Mylan, Clinton seek to lower price of ARV drugs for HIV and AIDS
PITTSBURGH A generic drug maker and a former U.S. president will collaborate to lower the price of a treatment for patients with drug-resistant HIV in developing countries.
Mylan announced Thursday an agreement with former president Bill Clinton to enable more effective and affordable treatments for patients using second-line antiretroviral therapies for HIV and AIDS in the developing world, making a second-line regimen of four ARV drugs available for less than $500 a year.
Mylan and subsidiary Matrix will make available four drugs – atazanavir, ritonavir, tenofovir and lamivudine – for once-daily treatment of patients who have developed resistance to standard, first-line ARVs. The four drugs will be available in three drugs, with tenofovir and lamivudine combined into a single pill. Matrix will begin selling the pills together in a single package for $425 a year starting in 2010 in countries whose governments are members of the Clinton Foundation’s Procurement Consortium across Africa, Asia, Latin America and the Caribbean.
Merck, Schering-Plough settle Vytorin, Zetia suits
WHITEHOUSE STATION, N.J. Merck & Co. and Schering-Plough Corp. announced Wednesday that they had resolved class-action lawsuits over the purchase and use of two cholesterol drugs.
The companies announced they would pay $41.5 million in suits over the drugs Vytorin (ezetimibe and simvastatin) and Zetia (ezetimibe) to plaintiffs representing consumers, insurers and other groups.
“These agreements will allow the companies to avoid continuing defense costs and remain focused on discovering, developing and delivering novel medicines and vaccines,” Merck general counsel and EVP Bruce Kuhlik said in a statement.
The companies said the settlement resolves all the 140 suits that seek economic damages related to the purchase of Vytorin — which Merck and Schering-Plough market under a joint venture — and Zetia pending in the U.S. District Court for the District of New Jersey.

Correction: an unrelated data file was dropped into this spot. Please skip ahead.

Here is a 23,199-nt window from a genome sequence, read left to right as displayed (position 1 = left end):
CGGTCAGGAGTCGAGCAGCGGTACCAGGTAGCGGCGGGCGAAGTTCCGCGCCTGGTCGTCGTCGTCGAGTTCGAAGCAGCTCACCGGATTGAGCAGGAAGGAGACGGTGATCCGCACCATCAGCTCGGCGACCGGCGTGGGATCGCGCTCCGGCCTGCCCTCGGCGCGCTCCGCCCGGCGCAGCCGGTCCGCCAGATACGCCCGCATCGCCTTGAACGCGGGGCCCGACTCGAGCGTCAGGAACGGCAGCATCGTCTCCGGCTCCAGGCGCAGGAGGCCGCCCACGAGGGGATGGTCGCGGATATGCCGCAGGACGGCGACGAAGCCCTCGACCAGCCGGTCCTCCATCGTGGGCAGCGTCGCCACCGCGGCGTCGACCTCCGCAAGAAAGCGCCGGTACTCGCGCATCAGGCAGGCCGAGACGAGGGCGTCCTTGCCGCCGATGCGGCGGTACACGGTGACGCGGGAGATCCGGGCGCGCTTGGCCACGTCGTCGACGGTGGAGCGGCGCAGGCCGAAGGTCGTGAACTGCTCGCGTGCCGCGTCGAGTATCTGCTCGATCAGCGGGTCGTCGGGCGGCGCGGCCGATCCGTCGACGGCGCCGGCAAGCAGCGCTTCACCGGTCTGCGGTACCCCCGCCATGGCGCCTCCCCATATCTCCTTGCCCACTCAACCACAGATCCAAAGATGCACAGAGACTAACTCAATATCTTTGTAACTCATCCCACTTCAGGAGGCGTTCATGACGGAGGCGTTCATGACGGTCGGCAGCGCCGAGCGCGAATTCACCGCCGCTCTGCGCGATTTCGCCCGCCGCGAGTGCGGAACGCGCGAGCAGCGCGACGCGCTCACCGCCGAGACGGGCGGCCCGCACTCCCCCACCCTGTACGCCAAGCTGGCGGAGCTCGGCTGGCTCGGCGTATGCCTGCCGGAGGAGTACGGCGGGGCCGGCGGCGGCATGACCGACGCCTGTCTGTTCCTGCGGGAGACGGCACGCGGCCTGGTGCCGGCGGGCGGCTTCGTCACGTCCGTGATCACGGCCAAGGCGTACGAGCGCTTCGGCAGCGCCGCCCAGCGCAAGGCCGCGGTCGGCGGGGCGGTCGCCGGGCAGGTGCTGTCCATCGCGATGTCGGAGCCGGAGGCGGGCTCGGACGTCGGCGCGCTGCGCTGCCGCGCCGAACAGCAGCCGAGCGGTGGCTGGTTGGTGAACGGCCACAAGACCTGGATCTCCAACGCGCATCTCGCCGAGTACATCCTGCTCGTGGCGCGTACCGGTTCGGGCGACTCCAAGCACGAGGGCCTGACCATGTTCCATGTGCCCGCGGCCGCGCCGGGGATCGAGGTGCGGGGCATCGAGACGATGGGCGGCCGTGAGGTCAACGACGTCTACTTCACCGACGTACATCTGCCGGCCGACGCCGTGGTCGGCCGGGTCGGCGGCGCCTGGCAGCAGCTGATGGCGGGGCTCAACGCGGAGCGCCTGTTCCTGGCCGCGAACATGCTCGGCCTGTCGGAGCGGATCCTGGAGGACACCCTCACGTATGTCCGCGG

The lawsuits also made allegations about the safety and efficacy of the drugs based on a clinical trial, though the companies said the settlement is not an admission of liability on that matter or an admission of misconduct or liability in connection with the marketing or sale of the drugs.
“We continue to believe that Vytorin and Zetia, in addition to a healthy diet, can provide important benefits for physicians in helping their patients with high cholesterol reach their cholesterol goals,” Schering-Plough EVP and general counsel Thomas Sabatino said.
CVS Caremark mum about possible Aetna PBM purchase
CHICAGO CVS Caremark’s CFO Dave Rickard is keeping quiet on whether the corporation is interested in buying Aetna’s pharmacy benefit management business.
Acquiring Aetna’s PBM business would give CVS Caremark further expansion in the pharmacy benefits business, though the company is busy integrating retailer Longs Drug Stores, which it bought last October.
Despite being rumored as one of the potential buyers along with Medco Health Solutions, CVS Caremark has not disclosed whether the company will take advantage of the offer.
“We are in a position that if something that was very important strategically came along we could act on it. If that were available and the terms were right and the price was right then I think we’d have to look at it,” said Rickard.